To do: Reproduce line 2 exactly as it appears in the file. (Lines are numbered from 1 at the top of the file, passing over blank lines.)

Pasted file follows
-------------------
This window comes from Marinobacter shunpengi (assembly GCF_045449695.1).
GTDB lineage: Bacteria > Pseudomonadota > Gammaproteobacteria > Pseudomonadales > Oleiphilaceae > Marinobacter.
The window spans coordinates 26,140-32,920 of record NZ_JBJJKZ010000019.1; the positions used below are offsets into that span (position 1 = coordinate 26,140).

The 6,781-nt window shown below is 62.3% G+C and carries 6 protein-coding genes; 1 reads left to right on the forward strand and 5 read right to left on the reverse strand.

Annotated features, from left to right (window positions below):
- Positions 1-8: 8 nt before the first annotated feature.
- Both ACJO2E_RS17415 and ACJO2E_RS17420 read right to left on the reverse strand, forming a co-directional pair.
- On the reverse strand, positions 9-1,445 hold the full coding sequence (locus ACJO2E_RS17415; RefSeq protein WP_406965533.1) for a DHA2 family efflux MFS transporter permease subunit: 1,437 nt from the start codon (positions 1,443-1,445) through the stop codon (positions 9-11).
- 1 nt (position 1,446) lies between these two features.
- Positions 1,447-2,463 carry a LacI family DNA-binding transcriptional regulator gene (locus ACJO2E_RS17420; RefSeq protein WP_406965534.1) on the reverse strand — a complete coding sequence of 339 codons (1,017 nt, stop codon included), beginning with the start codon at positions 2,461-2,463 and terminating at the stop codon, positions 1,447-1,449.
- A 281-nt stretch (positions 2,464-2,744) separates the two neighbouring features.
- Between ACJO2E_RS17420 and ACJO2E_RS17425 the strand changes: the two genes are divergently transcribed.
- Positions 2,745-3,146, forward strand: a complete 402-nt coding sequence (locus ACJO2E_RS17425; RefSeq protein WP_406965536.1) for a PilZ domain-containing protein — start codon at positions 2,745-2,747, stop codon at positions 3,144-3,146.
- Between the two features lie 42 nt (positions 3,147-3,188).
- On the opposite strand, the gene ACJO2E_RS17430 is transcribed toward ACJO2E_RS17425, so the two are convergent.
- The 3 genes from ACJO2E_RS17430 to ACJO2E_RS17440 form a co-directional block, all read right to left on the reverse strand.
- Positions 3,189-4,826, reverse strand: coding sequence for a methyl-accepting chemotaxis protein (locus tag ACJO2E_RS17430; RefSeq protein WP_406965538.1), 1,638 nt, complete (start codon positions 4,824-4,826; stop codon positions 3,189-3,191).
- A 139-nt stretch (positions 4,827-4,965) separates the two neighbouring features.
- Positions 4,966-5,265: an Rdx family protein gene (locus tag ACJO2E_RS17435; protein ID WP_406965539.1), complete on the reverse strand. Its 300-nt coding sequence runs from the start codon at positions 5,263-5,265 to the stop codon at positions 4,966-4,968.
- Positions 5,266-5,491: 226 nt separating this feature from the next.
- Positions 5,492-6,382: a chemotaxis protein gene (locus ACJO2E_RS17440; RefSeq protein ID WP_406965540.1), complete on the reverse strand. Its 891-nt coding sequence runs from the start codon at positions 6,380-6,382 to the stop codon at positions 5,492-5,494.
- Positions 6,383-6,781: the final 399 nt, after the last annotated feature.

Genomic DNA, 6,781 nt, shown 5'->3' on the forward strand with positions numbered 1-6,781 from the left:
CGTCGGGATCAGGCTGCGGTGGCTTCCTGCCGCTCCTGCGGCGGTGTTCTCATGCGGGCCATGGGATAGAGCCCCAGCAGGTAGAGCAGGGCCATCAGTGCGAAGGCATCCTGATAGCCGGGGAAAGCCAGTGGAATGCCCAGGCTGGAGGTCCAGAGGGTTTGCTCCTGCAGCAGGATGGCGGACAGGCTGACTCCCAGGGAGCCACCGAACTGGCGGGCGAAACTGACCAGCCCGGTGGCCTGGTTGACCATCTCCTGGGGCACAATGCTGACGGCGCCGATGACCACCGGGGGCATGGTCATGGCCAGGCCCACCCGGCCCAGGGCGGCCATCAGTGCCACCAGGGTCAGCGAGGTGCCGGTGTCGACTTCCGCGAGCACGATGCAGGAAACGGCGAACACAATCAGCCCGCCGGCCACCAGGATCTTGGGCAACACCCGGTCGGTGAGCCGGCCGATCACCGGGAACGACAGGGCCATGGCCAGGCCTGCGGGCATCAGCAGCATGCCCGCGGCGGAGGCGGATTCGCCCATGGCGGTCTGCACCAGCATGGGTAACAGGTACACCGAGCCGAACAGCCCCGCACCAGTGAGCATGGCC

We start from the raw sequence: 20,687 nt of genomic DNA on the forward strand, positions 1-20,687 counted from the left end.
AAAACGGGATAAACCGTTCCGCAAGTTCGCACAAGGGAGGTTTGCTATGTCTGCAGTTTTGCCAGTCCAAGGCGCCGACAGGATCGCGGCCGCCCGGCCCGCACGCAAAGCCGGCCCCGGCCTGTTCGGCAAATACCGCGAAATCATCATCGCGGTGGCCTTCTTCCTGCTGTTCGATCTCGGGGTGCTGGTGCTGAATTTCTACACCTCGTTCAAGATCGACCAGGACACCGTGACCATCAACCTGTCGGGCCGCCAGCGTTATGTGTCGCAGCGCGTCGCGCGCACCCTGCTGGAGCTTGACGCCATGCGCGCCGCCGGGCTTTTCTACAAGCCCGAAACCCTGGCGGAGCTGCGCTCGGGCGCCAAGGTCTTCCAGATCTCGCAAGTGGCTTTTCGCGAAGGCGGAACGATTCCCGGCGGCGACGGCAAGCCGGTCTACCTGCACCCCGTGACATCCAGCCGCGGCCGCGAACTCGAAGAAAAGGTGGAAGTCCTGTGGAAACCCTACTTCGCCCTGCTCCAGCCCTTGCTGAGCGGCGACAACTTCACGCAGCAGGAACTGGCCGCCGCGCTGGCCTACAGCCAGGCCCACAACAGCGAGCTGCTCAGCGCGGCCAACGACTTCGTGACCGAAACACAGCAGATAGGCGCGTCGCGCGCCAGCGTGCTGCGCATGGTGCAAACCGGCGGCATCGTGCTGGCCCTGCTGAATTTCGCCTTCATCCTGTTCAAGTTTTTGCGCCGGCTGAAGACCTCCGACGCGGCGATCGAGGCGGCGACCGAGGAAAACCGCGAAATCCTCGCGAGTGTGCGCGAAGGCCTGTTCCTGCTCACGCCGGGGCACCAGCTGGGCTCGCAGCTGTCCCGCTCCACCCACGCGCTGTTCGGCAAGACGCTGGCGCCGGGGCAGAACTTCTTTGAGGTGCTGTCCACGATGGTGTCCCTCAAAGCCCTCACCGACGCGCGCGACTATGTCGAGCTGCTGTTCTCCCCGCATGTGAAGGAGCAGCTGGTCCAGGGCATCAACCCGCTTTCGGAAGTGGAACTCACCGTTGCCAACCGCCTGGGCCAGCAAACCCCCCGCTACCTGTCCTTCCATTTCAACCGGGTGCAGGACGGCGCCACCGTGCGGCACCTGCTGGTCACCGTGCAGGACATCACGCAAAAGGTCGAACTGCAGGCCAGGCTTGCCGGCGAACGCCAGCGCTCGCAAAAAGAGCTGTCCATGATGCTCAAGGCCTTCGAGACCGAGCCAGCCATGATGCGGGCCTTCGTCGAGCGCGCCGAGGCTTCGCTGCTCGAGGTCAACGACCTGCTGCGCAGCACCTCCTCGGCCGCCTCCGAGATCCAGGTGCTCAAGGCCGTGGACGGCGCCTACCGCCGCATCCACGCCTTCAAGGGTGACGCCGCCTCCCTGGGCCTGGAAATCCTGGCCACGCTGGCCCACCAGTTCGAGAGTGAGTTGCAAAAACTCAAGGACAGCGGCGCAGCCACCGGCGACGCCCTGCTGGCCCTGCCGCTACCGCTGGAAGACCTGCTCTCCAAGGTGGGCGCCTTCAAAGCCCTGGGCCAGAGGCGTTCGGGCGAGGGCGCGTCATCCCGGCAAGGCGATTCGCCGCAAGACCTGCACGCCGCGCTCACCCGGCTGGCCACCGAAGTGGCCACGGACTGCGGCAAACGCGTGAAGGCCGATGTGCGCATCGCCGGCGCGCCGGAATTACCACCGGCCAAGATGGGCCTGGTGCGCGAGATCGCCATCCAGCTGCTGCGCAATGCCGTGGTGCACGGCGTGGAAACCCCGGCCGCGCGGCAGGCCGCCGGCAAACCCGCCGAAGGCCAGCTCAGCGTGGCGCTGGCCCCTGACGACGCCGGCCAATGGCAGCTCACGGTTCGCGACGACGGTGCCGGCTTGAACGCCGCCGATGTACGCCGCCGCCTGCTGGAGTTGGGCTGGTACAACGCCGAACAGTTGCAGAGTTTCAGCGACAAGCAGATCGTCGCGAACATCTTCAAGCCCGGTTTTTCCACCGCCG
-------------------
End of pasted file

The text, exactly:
GTDB lineage: Bacteria > Pseudomonadota > Gammaproteobacteria > Pseudomonadales > Oleiphilaceae > Marinobacter.